June 12, 2017 by Paul Goldsmith
There’s been a lot of hot air expressed since the election about the Conservatives’ tie up with the Democratic Unionist Party (DUP). I think it is important to take a step back and look at Theresa May’s choices from a constitutional perspective. She was, electorally, very much between a rock and a hard place. The country needs a Government and given the seat counts she had little alternative but to do what she has done. That doesn’t mean the decision isn’t problematic though.
To be able to govern, a political party or group of parties has to be able to get their Queen’s speech (a statement of their immediate governing programme) through Parliament. This requires 326 votes. If a party can’t get their Queen’s speech through Parliament there are 14 days for another party or group of parties to get their Queen’s speech through Parliament.
Here are some facts. Fact one is that the Conservatives have 318 seats. Fact two is that Labour has 262. Fact three is that if you added to Labour’s seats those of the Liberal Democrats, the SNP, Plaid Cymru and the Green MP, that adds up to 315 seats. Fact four is that DUP has 10 seats and Sinn Fein have 7 seats. Fact five is that Sinn Fein refuse to take up their seats in Parliament (although they do, of course, claim expenses), so actually 322 votes are needed to get a Queen’s speech through Parliament. So, for Labour to be able to form an alternative Government they would have needed the DUP to vote with them or some Conservative MPs to vote with them.
Let’s look at the chances of either happening: The DUP are effectively Northern Ireland’s UKIP, but more extreme. For religious reasons they are anti gay marriage and anti- abortion. They don’t really believe in climate change and they are pro-grammar schools. Furthermore, what do you think would happen when Jeremy Corbyn approaches the DUP to offer some sort of deal? Jeremy Corbyn has been a supporter of the Irish republican cause all his life, hosting Gerry Adams for tea in Parliament and attending the funeral of convicted terrorists before the Good Friday Agreement was signed. The DUP, who are as extreme in their commitment to the Unionist cause as Sinn Fein are to the Republican cause, would at the very best laugh at the idea.
Would some Conservatives on the left of the party vote with a Labour Queen’s speech? Well, ideologically some of them are closer to the right of the Labour Party than they are to Theresa May. Some of them are highly committed Remainers too, so that apparently is why they might vote for a Labour Queen’s speech. But now let us return from cloud cuckoo land. We have just had an election in which the parties are highly polarised and yet a Conservative MP will be going back to their constituency to explain that they have put a Labour Party further to the left than any previous one in Government? You really think so?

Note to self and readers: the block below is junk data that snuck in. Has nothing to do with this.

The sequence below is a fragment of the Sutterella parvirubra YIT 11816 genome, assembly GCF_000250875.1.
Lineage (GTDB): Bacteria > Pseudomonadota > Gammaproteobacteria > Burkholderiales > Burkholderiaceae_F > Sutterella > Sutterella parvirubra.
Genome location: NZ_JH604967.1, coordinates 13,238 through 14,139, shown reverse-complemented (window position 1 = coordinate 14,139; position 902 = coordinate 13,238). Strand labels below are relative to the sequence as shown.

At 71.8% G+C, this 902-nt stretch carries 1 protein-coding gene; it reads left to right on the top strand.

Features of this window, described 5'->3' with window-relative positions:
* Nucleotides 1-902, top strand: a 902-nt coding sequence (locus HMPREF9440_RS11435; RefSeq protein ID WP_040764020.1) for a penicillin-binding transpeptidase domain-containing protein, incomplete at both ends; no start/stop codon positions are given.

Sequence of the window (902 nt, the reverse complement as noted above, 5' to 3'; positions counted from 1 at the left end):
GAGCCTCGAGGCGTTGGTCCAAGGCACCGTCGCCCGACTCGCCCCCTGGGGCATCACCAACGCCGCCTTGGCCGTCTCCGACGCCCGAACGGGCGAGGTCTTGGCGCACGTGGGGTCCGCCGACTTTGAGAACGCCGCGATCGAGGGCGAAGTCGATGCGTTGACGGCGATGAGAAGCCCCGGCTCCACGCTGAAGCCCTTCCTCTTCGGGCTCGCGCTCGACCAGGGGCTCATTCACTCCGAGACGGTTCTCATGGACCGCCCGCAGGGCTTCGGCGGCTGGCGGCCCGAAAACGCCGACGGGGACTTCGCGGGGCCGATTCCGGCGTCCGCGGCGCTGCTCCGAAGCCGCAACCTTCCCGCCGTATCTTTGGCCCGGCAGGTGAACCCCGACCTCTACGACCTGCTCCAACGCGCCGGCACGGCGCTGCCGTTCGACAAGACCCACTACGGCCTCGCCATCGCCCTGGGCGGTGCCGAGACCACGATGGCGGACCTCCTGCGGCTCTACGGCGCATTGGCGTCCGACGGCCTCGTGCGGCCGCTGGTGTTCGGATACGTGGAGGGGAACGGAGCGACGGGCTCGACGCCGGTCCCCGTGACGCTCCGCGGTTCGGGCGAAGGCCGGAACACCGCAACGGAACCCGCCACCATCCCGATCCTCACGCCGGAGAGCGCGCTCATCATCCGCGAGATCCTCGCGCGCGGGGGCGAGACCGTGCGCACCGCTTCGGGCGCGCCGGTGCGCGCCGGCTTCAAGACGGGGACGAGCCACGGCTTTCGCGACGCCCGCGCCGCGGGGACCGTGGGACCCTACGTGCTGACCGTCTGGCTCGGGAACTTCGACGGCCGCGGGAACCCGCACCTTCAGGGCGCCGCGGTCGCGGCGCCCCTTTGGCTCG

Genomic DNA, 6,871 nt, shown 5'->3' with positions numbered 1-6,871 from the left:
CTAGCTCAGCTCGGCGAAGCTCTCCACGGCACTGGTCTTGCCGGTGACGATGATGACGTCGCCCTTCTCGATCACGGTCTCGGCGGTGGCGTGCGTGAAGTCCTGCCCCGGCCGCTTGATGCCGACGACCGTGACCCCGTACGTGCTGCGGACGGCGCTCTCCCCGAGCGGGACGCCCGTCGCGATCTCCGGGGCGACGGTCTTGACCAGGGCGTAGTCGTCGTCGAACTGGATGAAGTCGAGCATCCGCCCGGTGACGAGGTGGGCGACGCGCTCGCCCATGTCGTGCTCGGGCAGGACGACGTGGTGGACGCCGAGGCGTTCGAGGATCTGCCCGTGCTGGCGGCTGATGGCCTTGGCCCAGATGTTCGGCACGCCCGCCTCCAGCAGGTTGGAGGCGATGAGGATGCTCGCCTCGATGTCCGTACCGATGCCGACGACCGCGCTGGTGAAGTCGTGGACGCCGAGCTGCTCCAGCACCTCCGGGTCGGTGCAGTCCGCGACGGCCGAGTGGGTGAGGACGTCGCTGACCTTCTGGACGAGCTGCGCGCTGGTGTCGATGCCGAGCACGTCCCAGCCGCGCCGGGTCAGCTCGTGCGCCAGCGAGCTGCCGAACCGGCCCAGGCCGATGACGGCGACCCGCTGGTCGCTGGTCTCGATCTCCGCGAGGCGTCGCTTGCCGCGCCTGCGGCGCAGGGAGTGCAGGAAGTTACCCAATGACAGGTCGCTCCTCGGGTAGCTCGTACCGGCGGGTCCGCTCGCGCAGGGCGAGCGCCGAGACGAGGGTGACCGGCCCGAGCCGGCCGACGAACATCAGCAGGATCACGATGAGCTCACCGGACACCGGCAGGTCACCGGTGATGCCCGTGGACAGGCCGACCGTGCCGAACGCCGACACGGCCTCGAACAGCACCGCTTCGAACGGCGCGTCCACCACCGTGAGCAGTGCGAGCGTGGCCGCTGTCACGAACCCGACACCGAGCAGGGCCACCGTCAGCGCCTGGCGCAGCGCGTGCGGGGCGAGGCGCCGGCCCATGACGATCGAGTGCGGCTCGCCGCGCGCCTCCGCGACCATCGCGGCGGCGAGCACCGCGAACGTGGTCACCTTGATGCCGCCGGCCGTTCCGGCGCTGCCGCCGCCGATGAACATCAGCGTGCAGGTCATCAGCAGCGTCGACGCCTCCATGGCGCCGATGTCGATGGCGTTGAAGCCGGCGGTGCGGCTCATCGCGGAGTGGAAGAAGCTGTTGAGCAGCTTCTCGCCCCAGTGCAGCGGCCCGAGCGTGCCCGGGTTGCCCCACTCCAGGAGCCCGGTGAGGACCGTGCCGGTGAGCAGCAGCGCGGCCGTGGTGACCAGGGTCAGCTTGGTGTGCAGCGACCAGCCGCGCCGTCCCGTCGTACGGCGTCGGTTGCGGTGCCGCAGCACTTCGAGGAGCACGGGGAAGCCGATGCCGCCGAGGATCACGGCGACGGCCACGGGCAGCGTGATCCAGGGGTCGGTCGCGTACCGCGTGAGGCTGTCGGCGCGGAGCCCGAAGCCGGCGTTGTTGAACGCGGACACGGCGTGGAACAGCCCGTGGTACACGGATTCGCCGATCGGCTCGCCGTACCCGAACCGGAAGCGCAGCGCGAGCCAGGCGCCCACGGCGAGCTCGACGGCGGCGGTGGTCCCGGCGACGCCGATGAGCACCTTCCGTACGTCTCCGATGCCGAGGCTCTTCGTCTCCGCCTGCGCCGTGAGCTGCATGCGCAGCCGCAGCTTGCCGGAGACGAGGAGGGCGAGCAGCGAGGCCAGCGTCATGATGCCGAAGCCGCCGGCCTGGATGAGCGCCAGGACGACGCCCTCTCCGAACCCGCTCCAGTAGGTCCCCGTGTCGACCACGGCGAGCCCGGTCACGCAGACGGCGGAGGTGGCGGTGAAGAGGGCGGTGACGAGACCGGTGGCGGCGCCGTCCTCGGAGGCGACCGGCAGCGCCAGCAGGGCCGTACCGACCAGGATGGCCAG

Theresa May’s constitutional responsibilities are to try to form a government. She could do that by governing as a minority government, with a highly informal agreement the DUP will always vote with them. But those informal agreements can break down very quickly and be chaotic. She wasn’t going to form a coalition with them, given the more extreme elements of their programme. Instead, the ‘confidence and supply’ agreement which has been made, in which the DUP will support them in any vote of confidence and any budget vote, is the middle ground that at least gives us a Government.
If Labour had won more seats, and the Conservatives fewer, maybe May would have seen that an alternative government is possible. But the fact is that it isn’t possible, so if May decided not to bother trying to form her own alternative, she would leave the country in constitutional limbo.
Yes, the tie up with the DUP brings its own problems. But they are more likely to ask for the pensions triple lock and winter fuel allowance to be restored than to demand gay marriage is got rid of. The thought police on the left of politics seem to have ignored the fact that their views on welfare, inequality and economics is far nearer to Labour than the Conservatives are. They are also wanting to remain in the customs union at the very least, if not the Single Market, and would still want a soft border to be maintained with the Republic of Ireland.
The biggest issue is the neutrality of the Government in the Northern Irish peace process at a time when the Northern Irish Assembly still can’t be formed. The Good Friday Agreement is lodged with the United Nations and forbids the UK Government from favouring one side over another. But let’s not pretend the Conservatives were ever anything other than Unionist anyway. It’s in their full name.
Like it or not, given the election result, Theresa May did what she had to do to make sure the country had a Government. The idea that anything else was possible is for the birds.